PHILADELPHIA – A New Jersey man’s bid to invalidate the election results of U.S. President Donald Trump's victory has been turned away in now two federal courts..
U.S. Court of Appeals for the Third Circuit Judges Thomas L. Ambro, Cheryl Ann Krause and Richard L. Nygaard determined in a per curiam ruling on Sept. 5 that the U.S. District Court for the Eastern District of Pennsylvania did not err or abuse its discretion when it dismissed the complaint filed by Darrell Prince.
Prince, of Mays Landing, N.J., first filed suit in the U.S. District Court for the Eastern District of Pennsylvania on Dec. 30, 2016, subsequent to President Trump’s November election and prior to his January inauguration.
Per the Third Circuit, Prince’s complaint is “a mix of vague allegations concerning the recent election of President Donald Trump [which] principally alleges a flawed apportionment of Electoral College voters and federal representatives, in violation of Section 2 of the Fourteenth Amendment, and it additionally contends that President Trump’s financial holdings give him “unprecedented opportunities” to violate the Emoluments Clause.”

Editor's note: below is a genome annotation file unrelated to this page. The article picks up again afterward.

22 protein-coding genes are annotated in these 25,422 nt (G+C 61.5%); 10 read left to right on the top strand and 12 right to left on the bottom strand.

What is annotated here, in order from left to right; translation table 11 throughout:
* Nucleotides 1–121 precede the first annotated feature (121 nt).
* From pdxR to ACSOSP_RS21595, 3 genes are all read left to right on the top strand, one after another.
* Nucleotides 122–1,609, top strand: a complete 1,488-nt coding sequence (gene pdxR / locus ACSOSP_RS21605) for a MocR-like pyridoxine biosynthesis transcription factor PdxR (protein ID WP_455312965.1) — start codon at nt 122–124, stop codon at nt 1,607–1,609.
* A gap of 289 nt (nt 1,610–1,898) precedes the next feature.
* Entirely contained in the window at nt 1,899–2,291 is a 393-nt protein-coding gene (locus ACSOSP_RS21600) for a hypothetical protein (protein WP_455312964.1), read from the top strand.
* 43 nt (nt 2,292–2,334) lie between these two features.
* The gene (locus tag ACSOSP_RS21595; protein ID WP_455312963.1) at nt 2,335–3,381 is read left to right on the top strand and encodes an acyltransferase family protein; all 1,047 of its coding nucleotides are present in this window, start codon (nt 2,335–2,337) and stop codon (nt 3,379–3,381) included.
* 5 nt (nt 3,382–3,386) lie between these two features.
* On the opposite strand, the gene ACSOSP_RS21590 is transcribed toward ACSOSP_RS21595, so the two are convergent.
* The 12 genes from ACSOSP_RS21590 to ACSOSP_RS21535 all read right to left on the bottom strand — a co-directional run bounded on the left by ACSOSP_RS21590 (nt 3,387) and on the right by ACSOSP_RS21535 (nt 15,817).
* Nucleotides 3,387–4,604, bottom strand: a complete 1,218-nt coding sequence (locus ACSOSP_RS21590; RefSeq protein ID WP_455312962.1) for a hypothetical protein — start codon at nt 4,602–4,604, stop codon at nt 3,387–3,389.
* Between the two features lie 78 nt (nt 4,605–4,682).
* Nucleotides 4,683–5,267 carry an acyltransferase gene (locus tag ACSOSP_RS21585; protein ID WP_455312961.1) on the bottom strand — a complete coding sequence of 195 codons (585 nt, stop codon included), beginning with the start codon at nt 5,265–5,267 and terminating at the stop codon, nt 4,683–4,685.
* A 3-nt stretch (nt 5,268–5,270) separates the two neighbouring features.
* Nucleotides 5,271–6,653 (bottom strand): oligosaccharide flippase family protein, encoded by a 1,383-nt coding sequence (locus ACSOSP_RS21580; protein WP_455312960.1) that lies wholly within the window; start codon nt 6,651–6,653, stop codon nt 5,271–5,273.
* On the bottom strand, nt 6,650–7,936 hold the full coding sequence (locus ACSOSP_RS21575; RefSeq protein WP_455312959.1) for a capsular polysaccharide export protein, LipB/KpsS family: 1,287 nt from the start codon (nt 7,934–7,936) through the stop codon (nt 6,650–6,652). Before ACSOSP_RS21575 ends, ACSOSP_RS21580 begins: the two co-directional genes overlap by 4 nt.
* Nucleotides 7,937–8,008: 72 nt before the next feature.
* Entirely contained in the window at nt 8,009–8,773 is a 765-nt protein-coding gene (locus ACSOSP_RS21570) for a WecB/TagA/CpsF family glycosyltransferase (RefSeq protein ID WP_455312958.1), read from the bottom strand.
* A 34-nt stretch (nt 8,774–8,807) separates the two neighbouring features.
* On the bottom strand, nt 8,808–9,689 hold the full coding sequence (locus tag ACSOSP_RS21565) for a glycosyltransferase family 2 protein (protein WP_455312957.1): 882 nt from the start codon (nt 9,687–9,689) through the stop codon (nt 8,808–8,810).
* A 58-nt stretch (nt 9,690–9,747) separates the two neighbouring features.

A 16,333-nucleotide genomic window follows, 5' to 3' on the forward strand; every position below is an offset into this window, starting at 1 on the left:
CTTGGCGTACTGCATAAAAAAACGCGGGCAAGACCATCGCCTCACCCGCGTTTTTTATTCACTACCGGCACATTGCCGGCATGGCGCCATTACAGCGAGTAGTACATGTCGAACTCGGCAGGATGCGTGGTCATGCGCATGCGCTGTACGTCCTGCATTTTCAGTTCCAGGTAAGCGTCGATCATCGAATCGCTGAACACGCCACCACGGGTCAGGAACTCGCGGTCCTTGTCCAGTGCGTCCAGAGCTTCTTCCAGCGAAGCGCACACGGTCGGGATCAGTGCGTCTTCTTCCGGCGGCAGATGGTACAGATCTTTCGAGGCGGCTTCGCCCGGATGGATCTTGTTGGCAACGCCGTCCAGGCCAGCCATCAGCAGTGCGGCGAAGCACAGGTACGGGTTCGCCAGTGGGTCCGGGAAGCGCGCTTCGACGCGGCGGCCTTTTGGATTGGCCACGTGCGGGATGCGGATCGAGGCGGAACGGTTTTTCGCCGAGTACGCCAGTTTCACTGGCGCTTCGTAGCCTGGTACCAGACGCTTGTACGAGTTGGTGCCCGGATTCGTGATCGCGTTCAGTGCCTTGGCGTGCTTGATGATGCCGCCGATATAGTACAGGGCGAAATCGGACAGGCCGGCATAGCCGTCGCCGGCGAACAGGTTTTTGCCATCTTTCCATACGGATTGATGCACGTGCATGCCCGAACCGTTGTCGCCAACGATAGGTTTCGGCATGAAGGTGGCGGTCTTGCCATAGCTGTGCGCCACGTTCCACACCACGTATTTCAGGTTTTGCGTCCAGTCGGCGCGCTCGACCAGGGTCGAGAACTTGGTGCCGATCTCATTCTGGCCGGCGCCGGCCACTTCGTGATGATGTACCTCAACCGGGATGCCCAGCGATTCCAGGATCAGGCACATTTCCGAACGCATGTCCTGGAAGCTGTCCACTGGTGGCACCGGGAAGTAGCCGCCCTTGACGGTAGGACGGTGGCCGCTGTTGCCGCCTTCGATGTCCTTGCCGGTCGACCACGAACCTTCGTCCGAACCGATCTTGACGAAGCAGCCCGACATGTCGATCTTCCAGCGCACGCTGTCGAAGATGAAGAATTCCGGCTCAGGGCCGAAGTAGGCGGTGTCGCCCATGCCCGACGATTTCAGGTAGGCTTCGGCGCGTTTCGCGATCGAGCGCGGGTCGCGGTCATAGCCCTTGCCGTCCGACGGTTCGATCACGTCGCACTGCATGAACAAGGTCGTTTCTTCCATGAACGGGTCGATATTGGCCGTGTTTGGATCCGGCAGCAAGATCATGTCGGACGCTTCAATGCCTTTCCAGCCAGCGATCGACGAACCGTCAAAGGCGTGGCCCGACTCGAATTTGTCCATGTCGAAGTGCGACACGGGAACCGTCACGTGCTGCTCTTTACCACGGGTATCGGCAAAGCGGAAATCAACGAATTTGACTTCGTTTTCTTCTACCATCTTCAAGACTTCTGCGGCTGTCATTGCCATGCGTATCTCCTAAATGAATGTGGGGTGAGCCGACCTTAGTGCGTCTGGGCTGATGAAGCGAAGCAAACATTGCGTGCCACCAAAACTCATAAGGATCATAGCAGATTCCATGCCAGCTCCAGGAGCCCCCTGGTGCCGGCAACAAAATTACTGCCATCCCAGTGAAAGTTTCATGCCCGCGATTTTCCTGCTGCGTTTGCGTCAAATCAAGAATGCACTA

The Emoluments Clause is an obscure provision in Article I of the U.S. Constitution which states, “No Title of Nobility shall be granted by the United States: And no Person holding any Office of Profit or Trust under them, shall, without the Consent of the Congress, accept of any present, Emolument, Office, or Title, of any kind whatever, from any King, Prince, or foreign State.”
The complaint sought “an immediate delay in the electoral college proceedings, until these matters can be worked out.”
The District Court dismissed the case for lack of standing, leading Prince to appeal to the Third Circuit – who noted Prince needed to demonstrate: “(1) An injury-in-fact; (2) A sufficient causal connection between the injury and the conduct complained of; and (3) A likelihood that the injury will be redressed by a favorable decision.”
Simply stated, the Third Circuit felt Prince did not meet any of those criteria.
“We agree with the District Court that Prince lacks standing to bring this suit because he has suffered no injury particularized to him. Indeed, we have already determined that individuals such as Prince lack standing to challenge a President’s eligibility to serve,” the Third Circuit said, referring to the Berg v. Obama case from 2009.
“Accordingly, the District Court did not err when it dismissed Prince’s complaint, and it did not abuse its discretion in doing so without leave to amend. The motion for oral argument is denied,” the Third Circuit concluded.
U.S. Court of Appeals for the Third Circuit case 17-1482
U.S. District Court for the Eastern District of Pennsylvania case 2:16-cv-06702
From the Pennsylvania Record: Reach Courts Reporter Nicholas Malfitano at firstname.lastname@example.org